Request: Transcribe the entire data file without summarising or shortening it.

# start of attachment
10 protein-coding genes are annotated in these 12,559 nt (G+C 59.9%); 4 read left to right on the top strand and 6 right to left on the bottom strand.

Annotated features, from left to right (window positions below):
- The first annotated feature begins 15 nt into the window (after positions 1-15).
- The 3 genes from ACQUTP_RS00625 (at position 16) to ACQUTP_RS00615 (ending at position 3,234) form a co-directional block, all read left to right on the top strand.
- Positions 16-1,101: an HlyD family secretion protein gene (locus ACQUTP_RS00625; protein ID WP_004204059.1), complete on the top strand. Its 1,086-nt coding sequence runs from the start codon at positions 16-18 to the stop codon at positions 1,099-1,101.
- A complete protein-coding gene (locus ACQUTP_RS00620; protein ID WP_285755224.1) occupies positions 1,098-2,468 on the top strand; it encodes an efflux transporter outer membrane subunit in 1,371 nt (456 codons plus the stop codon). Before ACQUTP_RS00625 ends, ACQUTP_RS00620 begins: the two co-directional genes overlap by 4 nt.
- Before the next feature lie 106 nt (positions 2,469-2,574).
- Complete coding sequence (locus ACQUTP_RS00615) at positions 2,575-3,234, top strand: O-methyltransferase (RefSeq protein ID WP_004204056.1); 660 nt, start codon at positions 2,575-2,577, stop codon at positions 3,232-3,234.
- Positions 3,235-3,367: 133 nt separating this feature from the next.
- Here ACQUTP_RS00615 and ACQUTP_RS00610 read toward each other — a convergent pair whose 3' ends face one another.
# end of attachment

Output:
10 protein-coding genes are annotated in these 12,559 nt (G+C 59.9%); 4 read left to right on the top strand and 6 right to left on the bottom strand.

Annotated features, from left to right (window positions below):
- The first annotated feature begins 15 nt into the window (after positions 1-15).
- The 3 genes from ACQUTP_RS00625 (at position 16) to ACQUTP_RS00615 (ending at position 3,234) form a co-directional block, all read left to right on the top strand.
- Positions 16-1,101: an HlyD family secretion protein gene (locus ACQUTP_RS00625; protein ID WP_004204059.1), complete on the top strand. Its 1,086-nt coding sequence runs from the start codon at positions 16-18 to the stop codon at positions 1,099-1,101.
- A complete protein-coding gene (locus ACQUTP_RS00620; protein ID WP_285755224.1) occupies positions 1,098-2,468 on the top strand; it encodes an efflux transporter outer membrane subunit in 1,371 nt (456 codons plus the stop codon). Before ACQUTP_RS00625 ends, ACQUTP_RS00620 begins: the two co-directional genes overlap by 4 nt.
- Before the next feature lie 106 nt (positions 2,469-2,574).
- Complete coding sequence (locus ACQUTP_RS00615) at positions 2,575-3,234, top strand: O-methyltransferase (RefSeq protein ID WP_004204056.1); 660 nt, start codon at positions 2,575-2,577, stop codon at positions 3,232-3,234.
- Positions 3,235-3,367: 133 nt separating this feature from the next.
- Here ACQUTP_RS00615 and ACQUTP_RS00610 read toward each other — a convergent pair whose 3' ends face one another.